The New Orleans Saints added a ball-hawking safety and traded up to take a running back during the second day of the NFL draft.
The Saints also acquired a pass-rusher for a defense that ranked near the bottom of the NFL in sacks last season — albeit at the end of the third round, and with their sixth pick overall.
New Orleans used their second-round pick on Utah safety Marcus Williams, who has intercepted 10 passes over his last two seasons. The Saints then traded a 2018 second-round pick and this year’s seventh rounder to San Francisco so they could draft Tennessee running back Alvin Kamara early in the third round.
The trade increased the number of Saints third-round picks to three. With their final two picks of the round on Friday night, they added versatile Florida linebacker Alex Anzalone and Florida Atlantic defensive end Trey Hendrickson.
“We’ve helped all three levels of our defense,” general manager Mickey Loomis said. “And we were able to get a player that we coveted on offense.”
The 6-foot-1, 202-pound Williams, picked 42nd overall, intercepted five passes in 11 games last season and also had five interceptions in 2015, when he was selected first-team All-Pac-12.
Williams was the second defensive back taken in the Saints’ first three picks as New Orleans sought to strengthen a defense that ranked last in the NFL in yards passing allowed. A night earlier, the Saints used their top pick, the 11th overall, to take Ohio State cornerback Marshon Lattimore.
Williams described himself as a confident player and sounded like one.
“I’m able to get sideline to sideline. I’m that guy that wants to take the ball away regardless of where I’m at and I can make tackles,” Williams said.
Williams impressed scouts with his 43½-inch vertical leap, tied from the second highest of any prospect at the NFL combine in Indianapolis, and only a half-inch lower than the highest leap.
He played basketball in high school in the Los Angeles area.
“I dunked on a couple people,” he said.
He credited his ball skills to his basketball background and to playing receiver in high school.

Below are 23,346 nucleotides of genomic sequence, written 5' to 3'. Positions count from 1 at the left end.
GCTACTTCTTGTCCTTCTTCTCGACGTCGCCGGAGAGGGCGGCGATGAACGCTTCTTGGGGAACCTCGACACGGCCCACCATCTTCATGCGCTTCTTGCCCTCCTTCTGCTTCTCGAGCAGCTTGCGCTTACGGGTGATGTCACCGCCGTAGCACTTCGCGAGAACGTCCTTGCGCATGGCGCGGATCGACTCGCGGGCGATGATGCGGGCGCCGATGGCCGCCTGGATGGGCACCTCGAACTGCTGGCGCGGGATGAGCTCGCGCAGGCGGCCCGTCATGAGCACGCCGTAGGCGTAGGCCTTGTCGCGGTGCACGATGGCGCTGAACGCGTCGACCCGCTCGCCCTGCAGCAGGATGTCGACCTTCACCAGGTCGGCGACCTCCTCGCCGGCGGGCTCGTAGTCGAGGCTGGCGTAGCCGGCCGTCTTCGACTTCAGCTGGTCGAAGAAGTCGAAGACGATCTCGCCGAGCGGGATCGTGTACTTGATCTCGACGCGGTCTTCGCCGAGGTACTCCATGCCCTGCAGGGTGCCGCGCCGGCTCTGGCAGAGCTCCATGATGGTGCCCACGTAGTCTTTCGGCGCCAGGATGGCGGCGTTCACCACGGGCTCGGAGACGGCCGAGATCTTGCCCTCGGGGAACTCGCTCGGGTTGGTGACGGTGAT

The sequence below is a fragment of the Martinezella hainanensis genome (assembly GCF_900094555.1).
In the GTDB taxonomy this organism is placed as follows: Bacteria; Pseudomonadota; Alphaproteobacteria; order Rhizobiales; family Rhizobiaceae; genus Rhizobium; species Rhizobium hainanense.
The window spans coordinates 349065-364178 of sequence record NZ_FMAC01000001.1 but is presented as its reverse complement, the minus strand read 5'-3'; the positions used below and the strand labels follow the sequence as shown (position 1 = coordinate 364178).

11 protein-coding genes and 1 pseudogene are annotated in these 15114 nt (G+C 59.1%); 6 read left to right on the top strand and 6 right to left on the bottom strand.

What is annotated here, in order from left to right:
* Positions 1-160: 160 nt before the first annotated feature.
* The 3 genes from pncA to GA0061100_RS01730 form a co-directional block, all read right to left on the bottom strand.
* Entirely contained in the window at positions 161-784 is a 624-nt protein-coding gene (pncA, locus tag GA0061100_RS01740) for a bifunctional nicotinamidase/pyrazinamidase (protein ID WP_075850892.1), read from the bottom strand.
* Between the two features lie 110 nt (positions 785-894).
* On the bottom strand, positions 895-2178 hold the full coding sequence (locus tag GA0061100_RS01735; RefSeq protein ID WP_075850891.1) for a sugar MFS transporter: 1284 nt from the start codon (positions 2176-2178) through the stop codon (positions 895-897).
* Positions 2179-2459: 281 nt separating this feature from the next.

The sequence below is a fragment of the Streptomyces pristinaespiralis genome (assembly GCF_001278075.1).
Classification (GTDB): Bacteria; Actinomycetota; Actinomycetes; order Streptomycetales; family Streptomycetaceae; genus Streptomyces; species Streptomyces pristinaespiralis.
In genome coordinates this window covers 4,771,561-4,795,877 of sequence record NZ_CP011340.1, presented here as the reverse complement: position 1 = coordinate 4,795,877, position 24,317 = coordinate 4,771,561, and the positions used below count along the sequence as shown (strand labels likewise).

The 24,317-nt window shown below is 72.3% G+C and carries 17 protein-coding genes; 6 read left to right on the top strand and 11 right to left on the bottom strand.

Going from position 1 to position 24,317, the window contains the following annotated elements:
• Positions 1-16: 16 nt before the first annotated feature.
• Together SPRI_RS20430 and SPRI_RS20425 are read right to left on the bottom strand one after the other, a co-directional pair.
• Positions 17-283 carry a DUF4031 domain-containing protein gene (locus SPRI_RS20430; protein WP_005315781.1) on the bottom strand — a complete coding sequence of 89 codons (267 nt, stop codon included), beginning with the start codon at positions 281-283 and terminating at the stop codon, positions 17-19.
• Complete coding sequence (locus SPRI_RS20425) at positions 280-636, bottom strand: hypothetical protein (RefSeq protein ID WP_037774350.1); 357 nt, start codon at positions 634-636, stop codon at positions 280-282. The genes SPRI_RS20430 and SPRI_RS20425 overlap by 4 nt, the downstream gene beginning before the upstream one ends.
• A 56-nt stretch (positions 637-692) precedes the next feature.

The 5-10, 214-pound Kamara was a prized Alabama recruit who wound up leaving the Crimson Tide after an apparent falling out with coaches. He spent the bulk of his college career as a backup rusher at Tennessee. Still, he performed well when given the chance, gaining 596 yards and nine touchdowns on 103 carries in 2016.
While Kamara’s combination of size, speed and relative good health made him among the top running back prospects in this year’s draft, the Saints didn’t necessarily need a running back, with Mark Ingram and recently acquired veteran Adrian Peterson on the roster.
But Loomis coach Sean Payton envisioned Kamara — who also is adept at catching the ball and returning punts — filling the type of role Reggie Bush and Darren Sproles had when they played in New Orleans.
Kamara said when he worked out for the Saints, Payton asked him to run a variety of pass routes.
“I am guessing he saw what he needed to see to be comfortable with picking me,” said Kamara, who also has a background as a punt returner.
The 6-3, 241-pound Anzalone was regarded by draft analysts as a player with the size, speed and versatility to play at any linebacker spot. But he comes to the Saints with some history of injury problems. He missed 2015 with a shoulder injury and had last season cut short by a broken left arm. He started eight games in 2016 and made 53 tackles, with four tackles for losses and three sacks.
“He’s a play-maker. The only issue is durability,” Loomis said. “But we feel comfortable with the (medical) reports we got.”
Hendrickson has recorded 23 sacks over the past two seasons combined. The 6-4, 266-pound defender also blocked four kicks last season.
New Orleans entered the draft with an apparent need for a pass rusher. The Saints’ defense had 30 sacks last season — more than only five teams — and ranked 27th in the NFL in sacks per pass attempt.
The Saints have drafted two offensive players, including Wisconsin offensive tackle Ryan Ramczyk with their second of two first-round picks.
New Orleans headed into the draft’s final four rounds on Saturday slated to pick just once more, in the sixth round.